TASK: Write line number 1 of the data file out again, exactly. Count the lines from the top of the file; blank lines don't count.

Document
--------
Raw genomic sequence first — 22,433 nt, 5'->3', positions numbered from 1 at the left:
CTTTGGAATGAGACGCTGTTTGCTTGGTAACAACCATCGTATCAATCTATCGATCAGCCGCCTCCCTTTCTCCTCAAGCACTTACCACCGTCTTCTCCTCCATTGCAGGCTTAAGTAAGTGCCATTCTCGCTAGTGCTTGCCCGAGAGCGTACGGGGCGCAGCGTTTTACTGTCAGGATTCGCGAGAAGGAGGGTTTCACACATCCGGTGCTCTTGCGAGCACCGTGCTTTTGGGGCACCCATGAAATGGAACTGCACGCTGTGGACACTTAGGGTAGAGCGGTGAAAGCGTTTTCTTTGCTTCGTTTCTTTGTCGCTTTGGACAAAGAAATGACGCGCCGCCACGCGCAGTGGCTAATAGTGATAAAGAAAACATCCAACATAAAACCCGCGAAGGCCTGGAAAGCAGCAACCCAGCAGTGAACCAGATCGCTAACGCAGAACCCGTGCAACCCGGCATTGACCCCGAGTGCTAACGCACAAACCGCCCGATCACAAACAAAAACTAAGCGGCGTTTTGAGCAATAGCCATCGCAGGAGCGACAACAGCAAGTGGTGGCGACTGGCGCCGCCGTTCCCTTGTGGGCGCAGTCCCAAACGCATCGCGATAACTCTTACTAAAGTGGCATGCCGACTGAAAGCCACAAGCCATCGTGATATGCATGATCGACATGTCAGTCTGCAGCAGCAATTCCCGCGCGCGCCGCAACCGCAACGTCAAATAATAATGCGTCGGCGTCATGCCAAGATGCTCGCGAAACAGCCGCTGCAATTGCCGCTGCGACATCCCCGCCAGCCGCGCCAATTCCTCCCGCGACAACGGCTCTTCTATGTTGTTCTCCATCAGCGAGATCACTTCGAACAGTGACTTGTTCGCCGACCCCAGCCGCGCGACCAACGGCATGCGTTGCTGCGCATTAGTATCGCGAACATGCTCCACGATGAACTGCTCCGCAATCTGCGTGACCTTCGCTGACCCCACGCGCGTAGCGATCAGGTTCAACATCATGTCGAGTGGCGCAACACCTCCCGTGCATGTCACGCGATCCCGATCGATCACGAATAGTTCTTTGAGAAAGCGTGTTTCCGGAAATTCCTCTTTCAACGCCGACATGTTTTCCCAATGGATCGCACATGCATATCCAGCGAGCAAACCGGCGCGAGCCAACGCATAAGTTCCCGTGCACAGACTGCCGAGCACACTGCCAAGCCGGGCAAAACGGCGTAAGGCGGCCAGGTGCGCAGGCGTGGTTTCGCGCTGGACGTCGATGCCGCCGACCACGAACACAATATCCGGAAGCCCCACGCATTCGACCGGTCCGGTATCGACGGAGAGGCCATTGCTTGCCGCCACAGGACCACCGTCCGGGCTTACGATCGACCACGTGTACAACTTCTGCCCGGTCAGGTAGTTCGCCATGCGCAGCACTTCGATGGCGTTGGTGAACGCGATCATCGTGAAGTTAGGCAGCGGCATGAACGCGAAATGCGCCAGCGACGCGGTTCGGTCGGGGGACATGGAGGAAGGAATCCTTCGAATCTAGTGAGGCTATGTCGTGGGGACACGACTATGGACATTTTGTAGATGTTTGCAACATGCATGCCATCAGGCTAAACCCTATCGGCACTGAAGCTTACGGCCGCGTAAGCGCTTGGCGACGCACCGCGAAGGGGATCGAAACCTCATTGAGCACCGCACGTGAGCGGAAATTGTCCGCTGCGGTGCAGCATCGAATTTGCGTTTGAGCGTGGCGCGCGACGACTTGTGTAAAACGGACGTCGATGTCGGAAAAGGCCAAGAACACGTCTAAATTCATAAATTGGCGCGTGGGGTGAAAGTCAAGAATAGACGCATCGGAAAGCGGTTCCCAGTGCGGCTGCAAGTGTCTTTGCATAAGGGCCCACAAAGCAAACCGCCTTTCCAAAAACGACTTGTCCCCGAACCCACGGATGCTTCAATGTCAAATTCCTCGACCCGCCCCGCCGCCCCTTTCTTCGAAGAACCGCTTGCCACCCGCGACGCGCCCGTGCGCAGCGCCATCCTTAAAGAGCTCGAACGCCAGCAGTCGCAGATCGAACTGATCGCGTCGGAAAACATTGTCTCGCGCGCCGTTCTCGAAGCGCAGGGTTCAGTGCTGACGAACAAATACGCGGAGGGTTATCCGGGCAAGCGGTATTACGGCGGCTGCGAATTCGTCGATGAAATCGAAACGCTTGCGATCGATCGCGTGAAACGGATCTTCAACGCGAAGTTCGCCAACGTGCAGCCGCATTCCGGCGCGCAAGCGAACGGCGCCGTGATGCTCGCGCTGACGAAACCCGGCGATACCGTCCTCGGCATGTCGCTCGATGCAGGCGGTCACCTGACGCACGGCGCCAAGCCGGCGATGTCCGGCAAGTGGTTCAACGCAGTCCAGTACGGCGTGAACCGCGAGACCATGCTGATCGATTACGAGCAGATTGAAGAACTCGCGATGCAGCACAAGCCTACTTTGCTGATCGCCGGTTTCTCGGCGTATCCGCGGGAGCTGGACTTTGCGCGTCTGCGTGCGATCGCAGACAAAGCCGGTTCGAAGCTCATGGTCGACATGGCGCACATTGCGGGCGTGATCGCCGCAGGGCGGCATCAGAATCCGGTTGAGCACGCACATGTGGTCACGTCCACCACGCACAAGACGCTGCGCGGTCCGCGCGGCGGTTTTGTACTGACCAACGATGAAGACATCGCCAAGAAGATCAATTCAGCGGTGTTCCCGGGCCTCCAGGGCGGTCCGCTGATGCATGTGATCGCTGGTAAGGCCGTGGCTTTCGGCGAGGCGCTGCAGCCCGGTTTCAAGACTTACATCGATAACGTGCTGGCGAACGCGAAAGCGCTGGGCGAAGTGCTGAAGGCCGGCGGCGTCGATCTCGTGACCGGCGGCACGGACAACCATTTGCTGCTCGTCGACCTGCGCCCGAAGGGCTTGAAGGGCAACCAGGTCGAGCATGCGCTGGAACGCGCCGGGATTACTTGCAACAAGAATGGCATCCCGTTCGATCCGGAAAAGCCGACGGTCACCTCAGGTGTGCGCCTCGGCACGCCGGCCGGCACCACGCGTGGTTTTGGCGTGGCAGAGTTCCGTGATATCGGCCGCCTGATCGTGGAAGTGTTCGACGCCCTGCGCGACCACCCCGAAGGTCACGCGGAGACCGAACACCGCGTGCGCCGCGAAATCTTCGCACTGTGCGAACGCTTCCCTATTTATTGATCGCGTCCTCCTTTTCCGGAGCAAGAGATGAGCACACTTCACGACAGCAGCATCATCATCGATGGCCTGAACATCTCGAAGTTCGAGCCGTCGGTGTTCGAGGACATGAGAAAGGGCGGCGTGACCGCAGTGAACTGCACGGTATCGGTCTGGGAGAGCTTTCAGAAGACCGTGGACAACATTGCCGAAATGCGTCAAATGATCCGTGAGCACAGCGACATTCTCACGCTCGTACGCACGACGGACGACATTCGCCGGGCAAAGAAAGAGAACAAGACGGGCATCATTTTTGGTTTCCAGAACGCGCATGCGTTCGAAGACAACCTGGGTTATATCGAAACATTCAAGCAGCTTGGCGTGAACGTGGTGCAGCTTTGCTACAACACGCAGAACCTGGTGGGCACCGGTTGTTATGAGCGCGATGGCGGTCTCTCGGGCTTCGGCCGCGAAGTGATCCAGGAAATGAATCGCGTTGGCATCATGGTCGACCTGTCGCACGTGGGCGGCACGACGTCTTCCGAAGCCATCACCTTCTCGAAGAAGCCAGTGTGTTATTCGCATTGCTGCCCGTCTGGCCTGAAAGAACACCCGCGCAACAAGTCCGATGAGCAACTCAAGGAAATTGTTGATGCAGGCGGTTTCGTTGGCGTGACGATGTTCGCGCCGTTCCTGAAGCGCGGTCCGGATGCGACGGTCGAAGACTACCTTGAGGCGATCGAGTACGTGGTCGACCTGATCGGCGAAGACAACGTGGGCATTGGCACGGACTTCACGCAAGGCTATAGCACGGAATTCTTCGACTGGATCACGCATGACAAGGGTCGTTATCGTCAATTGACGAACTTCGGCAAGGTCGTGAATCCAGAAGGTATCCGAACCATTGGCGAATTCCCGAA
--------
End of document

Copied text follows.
Raw genomic sequence first — 22,433 nt, 5'->3', positions numbered from 1 at the left: